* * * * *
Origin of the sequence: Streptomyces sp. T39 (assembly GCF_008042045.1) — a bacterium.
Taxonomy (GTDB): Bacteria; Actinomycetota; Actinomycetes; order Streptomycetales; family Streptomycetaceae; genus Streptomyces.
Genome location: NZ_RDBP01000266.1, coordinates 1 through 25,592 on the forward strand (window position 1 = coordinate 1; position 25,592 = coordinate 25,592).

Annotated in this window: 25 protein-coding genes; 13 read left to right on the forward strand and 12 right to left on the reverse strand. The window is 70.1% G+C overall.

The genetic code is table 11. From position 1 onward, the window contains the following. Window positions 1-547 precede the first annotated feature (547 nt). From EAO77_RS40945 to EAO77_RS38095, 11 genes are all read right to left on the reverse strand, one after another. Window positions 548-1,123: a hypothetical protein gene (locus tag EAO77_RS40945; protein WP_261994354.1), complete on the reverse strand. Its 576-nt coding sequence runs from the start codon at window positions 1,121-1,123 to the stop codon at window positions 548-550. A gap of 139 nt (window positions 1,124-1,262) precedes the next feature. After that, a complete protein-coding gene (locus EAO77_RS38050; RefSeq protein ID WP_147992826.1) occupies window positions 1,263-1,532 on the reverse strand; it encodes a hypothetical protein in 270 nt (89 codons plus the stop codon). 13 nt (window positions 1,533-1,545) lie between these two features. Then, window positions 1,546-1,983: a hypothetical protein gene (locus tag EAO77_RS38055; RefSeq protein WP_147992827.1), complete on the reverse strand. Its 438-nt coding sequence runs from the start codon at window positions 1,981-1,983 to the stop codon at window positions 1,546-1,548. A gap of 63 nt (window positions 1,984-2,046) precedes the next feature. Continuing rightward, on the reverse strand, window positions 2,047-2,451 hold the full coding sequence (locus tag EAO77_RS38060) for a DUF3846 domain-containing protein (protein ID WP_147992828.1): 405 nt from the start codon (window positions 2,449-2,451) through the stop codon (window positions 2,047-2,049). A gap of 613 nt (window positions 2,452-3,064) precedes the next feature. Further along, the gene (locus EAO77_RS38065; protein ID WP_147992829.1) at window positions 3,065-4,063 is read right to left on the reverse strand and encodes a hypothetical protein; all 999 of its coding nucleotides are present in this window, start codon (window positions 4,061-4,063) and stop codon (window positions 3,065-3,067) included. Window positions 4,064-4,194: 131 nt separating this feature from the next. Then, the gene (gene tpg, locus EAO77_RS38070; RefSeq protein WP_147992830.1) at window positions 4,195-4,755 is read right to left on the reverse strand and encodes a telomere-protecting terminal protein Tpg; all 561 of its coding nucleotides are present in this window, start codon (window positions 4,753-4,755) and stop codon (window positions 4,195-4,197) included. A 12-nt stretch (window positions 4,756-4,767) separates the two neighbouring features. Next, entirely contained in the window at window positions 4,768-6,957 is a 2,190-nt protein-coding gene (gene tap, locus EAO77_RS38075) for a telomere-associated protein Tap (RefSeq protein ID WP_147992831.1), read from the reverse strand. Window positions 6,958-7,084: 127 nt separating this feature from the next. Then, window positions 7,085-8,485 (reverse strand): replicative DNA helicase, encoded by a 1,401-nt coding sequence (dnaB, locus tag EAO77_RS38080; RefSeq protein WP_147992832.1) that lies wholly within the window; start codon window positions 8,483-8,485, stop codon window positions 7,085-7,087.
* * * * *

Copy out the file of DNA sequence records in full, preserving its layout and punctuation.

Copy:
Origin of the sequence: Streptomyces sp. T39 (assembly GCF_008042045.1) — a bacterium.
Taxonomy (GTDB): Bacteria; Actinomycetota; Actinomycetes; order Streptomycetales; family Streptomycetaceae; genus Streptomyces.
Genome location: NZ_RDBP01000266.1, coordinates 1 through 25,592 on the forward strand (window position 1 = coordinate 1; position 25,592 = coordinate 25,592).

Annotated in this window: 25 protein-coding genes; 13 read left to right on the forward strand and 12 right to left on the reverse strand. The window is 70.1% G+C overall.

The genetic code is table 11. From position 1 onward, the window contains the following. Window positions 1-547 precede the first annotated feature (547 nt). From EAO77_RS40945 to EAO77_RS38095, 11 genes are all read right to left on the reverse strand, one after another. Window positions 548-1,123: a hypothetical protein gene (locus tag EAO77_RS40945; protein WP_261994354.1), complete on the reverse strand. Its 576-nt coding sequence runs from the start codon at window positions 1,121-1,123 to the stop codon at window positions 548-550. A gap of 139 nt (window positions 1,124-1,262) precedes the next feature. After that, a complete protein-coding gene (locus EAO77_RS38050; RefSeq protein ID WP_147992826.1) occupies window positions 1,263-1,532 on the reverse strand; it encodes a hypothetical protein in 270 nt (89 codons plus the stop codon). 13 nt (window positions 1,533-1,545) lie between these two features. Then, window positions 1,546-1,983: a hypothetical protein gene (locus tag EAO77_RS38055; RefSeq protein WP_147992827.1), complete on the reverse strand. Its 438-nt coding sequence runs from the start codon at window positions 1,981-1,983 to the stop codon at window positions 1,546-1,548. A gap of 63 nt (window positions 1,984-2,046) precedes the next feature. Continuing rightward, on the reverse strand, window positions 2,047-2,451 hold the full coding sequence (locus tag EAO77_RS38060) for a DUF3846 domain-containing protein (protein ID WP_147992828.1): 405 nt from the start codon (window positions 2,449-2,451) through the stop codon (window positions 2,047-2,049). A gap of 613 nt (window positions 2,452-3,064) precedes the next feature. Further along, the gene (locus EAO77_RS38065; protein ID WP_147992829.1) at window positions 3,065-4,063 is read right to left on the reverse strand and encodes a hypothetical protein; all 999 of its coding nucleotides are present in this window, start codon (window positions 4,061-4,063) and stop codon (window positions 3,065-3,067) included. Window positions 4,064-4,194: 131 nt separating this feature from the next. Then, the gene (gene tpg, locus EAO77_RS38070; RefSeq protein WP_147992830.1) at window positions 4,195-4,755 is read right to left on the reverse strand and encodes a telomere-protecting terminal protein Tpg; all 561 of its coding nucleotides are present in this window, start codon (window positions 4,753-4,755) and stop codon (window positions 4,195-4,197) included. A 12-nt stretch (window positions 4,756-4,767) separates the two neighbouring features. Next, entirely contained in the window at window positions 4,768-6,957 is a 2,190-nt protein-coding gene (gene tap, locus EAO77_RS38075) for a telomere-associated protein Tap (RefSeq protein ID WP_147992831.1), read from the reverse strand. Window positions 6,958-7,084: 127 nt separating this feature from the next. Then, window positions 7,085-8,485 (reverse strand): replicative DNA helicase, encoded by a 1,401-nt coding sequence (dnaB, locus tag EAO77_RS38080; RefSeq protein WP_147992832.1) that lies wholly within the window; start codon window positions 8,483-8,485, stop codon window positions 7,085-7,087.